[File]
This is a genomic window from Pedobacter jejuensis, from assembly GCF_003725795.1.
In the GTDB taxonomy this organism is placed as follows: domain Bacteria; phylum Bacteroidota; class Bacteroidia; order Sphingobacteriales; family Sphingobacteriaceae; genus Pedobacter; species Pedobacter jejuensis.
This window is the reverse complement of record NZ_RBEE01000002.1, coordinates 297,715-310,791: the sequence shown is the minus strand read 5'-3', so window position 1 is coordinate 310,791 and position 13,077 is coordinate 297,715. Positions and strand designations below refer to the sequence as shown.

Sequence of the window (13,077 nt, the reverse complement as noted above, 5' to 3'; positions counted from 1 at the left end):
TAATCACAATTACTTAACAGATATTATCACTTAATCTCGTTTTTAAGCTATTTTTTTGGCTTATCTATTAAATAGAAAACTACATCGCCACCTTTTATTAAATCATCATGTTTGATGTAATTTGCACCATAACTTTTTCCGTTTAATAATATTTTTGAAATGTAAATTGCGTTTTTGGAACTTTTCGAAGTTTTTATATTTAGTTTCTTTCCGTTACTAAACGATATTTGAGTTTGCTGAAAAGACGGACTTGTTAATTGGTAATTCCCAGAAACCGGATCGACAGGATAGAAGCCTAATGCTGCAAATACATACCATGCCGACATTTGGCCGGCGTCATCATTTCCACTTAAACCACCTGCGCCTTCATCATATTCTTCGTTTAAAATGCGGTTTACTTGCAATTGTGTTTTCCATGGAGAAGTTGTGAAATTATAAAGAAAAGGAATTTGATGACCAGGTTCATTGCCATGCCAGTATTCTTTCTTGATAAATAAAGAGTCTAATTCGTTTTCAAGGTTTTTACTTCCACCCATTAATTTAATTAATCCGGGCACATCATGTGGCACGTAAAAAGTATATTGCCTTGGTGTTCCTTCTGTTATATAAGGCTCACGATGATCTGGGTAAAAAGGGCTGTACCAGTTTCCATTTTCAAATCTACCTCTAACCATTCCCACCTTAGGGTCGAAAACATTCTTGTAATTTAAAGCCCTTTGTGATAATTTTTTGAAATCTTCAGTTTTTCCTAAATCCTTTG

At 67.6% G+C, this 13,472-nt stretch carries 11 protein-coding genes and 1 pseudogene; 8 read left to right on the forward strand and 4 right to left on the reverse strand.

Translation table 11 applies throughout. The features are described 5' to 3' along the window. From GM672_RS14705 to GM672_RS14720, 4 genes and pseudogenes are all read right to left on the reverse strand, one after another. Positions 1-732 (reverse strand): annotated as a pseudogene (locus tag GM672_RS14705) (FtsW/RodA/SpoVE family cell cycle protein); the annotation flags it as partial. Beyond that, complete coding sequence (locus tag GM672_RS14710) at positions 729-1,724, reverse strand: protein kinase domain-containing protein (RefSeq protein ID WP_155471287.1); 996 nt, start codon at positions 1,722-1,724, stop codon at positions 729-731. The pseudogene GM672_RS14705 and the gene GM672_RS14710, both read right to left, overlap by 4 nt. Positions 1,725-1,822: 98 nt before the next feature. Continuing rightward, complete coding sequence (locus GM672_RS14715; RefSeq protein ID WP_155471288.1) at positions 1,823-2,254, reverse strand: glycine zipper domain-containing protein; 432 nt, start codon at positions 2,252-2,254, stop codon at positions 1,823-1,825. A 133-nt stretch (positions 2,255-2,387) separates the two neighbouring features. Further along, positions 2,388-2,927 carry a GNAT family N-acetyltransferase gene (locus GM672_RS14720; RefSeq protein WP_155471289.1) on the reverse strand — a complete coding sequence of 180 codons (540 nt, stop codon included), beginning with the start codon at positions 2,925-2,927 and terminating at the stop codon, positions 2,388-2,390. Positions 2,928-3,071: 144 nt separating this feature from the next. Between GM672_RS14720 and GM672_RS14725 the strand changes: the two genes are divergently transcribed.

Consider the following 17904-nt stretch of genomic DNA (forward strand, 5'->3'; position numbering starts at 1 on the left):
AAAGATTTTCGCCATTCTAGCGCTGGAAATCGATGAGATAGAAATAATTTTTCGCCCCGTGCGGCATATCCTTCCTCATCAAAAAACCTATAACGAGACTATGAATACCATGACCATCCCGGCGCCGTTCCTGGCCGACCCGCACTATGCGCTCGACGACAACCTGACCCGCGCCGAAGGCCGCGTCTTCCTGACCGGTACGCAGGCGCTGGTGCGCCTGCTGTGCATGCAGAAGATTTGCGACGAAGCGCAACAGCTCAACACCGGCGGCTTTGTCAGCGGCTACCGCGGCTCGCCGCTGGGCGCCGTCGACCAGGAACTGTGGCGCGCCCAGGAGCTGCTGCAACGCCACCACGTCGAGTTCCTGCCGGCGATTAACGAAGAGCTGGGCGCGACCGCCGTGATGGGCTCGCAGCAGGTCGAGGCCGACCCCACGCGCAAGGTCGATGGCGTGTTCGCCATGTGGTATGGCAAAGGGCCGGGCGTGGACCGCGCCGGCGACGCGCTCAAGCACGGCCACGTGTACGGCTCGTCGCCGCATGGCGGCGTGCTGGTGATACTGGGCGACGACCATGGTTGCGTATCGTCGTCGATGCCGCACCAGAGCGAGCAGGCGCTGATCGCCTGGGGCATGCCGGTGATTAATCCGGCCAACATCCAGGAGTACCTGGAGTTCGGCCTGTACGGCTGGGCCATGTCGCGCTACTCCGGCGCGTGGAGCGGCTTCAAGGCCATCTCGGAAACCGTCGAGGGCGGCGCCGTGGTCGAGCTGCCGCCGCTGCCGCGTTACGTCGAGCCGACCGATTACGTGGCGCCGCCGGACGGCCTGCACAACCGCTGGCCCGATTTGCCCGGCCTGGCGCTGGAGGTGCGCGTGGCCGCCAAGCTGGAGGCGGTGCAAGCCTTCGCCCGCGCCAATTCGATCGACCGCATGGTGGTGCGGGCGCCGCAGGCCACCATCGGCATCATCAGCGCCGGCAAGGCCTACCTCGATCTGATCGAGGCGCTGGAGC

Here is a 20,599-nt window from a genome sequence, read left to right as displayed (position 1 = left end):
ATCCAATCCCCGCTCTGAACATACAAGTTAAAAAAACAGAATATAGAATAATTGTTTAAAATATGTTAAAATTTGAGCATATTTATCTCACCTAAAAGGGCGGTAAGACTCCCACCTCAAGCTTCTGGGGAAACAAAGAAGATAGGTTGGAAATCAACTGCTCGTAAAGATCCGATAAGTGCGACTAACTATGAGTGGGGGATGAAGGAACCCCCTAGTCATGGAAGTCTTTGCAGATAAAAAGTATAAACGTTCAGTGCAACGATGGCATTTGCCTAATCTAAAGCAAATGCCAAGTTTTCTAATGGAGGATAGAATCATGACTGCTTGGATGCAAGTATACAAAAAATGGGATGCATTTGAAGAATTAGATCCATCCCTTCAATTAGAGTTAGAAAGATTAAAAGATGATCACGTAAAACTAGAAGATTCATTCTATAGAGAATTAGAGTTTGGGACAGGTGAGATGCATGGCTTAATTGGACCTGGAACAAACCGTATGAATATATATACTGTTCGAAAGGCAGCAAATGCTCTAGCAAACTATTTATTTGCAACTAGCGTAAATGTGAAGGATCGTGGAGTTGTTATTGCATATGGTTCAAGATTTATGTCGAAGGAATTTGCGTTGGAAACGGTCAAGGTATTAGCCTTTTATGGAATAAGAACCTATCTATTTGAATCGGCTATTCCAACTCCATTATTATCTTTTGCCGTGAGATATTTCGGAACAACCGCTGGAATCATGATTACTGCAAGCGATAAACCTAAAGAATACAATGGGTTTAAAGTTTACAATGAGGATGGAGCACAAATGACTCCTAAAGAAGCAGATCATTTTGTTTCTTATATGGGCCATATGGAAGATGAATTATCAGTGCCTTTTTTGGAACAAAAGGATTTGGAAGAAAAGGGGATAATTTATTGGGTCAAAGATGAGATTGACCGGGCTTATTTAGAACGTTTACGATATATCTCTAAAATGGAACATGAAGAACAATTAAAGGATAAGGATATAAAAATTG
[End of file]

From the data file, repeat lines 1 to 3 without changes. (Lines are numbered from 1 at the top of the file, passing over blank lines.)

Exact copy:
This is a genomic window from Pedobacter jejuensis, from assembly GCF_003725795.1.
In the GTDB taxonomy this organism is placed as follows: domain Bacteria; phylum Bacteroidota; class Bacteroidia; order Sphingobacteriales; family Sphingobacteriaceae; genus Pedobacter; species Pedobacter jejuensis.
This window is the reverse complement of record NZ_RBEE01000002.1, coordinates 297,715-310,791: the sequence shown is the minus strand read 5'-3', so window position 1 is coordinate 310,791 and position 13,077 is coordinate 297,715. Positions and strand designations below refer to the sequence as shown.